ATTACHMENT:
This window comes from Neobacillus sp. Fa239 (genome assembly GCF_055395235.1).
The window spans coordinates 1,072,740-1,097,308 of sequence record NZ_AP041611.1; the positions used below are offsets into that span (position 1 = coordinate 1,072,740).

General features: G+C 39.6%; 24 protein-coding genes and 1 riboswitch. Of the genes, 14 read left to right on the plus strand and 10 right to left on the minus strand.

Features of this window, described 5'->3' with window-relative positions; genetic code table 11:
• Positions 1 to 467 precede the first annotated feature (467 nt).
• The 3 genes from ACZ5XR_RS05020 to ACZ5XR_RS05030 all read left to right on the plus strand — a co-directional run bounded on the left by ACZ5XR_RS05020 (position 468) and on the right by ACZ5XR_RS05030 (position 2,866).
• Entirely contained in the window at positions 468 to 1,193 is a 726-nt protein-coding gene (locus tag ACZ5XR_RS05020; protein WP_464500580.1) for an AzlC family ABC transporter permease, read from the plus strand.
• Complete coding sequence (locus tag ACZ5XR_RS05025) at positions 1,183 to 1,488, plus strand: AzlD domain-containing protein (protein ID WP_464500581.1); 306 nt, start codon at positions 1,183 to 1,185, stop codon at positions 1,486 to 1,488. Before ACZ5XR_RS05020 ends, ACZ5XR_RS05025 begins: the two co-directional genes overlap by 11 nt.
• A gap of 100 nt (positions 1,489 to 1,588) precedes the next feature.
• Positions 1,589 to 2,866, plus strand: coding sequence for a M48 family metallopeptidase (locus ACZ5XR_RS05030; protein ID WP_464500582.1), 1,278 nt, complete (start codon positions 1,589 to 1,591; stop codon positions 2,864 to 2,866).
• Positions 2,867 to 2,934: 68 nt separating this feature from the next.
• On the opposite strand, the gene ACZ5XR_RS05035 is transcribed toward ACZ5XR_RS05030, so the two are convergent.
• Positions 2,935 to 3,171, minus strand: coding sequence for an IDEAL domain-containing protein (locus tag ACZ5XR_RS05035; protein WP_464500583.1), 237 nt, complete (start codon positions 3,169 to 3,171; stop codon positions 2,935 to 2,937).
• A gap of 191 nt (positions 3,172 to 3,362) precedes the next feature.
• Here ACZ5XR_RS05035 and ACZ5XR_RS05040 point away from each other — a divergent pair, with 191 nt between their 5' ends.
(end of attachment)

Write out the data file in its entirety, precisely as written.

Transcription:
This window comes from Neobacillus sp. Fa239 (genome assembly GCF_055395235.1).
The window spans coordinates 1,072,740-1,097,308 of sequence record NZ_AP041611.1; the positions used below are offsets into that span (position 1 = coordinate 1,072,740).

General features: G+C 39.6%; 24 protein-coding genes and 1 riboswitch. Of the genes, 14 read left to right on the plus strand and 10 right to left on the minus strand.

Features of this window, described 5'->3' with window-relative positions; genetic code table 11:
• Positions 1 to 467 precede the first annotated feature (467 nt).
• The 3 genes from ACZ5XR_RS05020 to ACZ5XR_RS05030 all read left to right on the plus strand — a co-directional run bounded on the left by ACZ5XR_RS05020 (position 468) and on the right by ACZ5XR_RS05030 (position 2,866).
• Entirely contained in the window at positions 468 to 1,193 is a 726-nt protein-coding gene (locus tag ACZ5XR_RS05020; protein WP_464500580.1) for an AzlC family ABC transporter permease, read from the plus strand.
• Complete coding sequence (locus tag ACZ5XR_RS05025) at positions 1,183 to 1,488, plus strand: AzlD domain-containing protein (protein ID WP_464500581.1); 306 nt, start codon at positions 1,183 to 1,185, stop codon at positions 1,486 to 1,488. Before ACZ5XR_RS05020 ends, ACZ5XR_RS05025 begins: the two co-directional genes overlap by 11 nt.
• A gap of 100 nt (positions 1,489 to 1,588) precedes the next feature.
• Positions 1,589 to 2,866, plus strand: coding sequence for a M48 family metallopeptidase (locus ACZ5XR_RS05030; protein ID WP_464500582.1), 1,278 nt, complete (start codon positions 1,589 to 1,591; stop codon positions 2,864 to 2,866).
• Positions 2,867 to 2,934: 68 nt separating this feature from the next.
• On the opposite strand, the gene ACZ5XR_RS05035 is transcribed toward ACZ5XR_RS05030, so the two are convergent.
• Positions 2,935 to 3,171, minus strand: coding sequence for an IDEAL domain-containing protein (locus tag ACZ5XR_RS05035; protein WP_464500583.1), 237 nt, complete (start codon positions 3,169 to 3,171; stop codon positions 2,935 to 2,937).
• A gap of 191 nt (positions 3,172 to 3,362) precedes the next feature.
• Here ACZ5XR_RS05035 and ACZ5XR_RS05040 point away from each other — a divergent pair, with 191 nt between their 5' ends.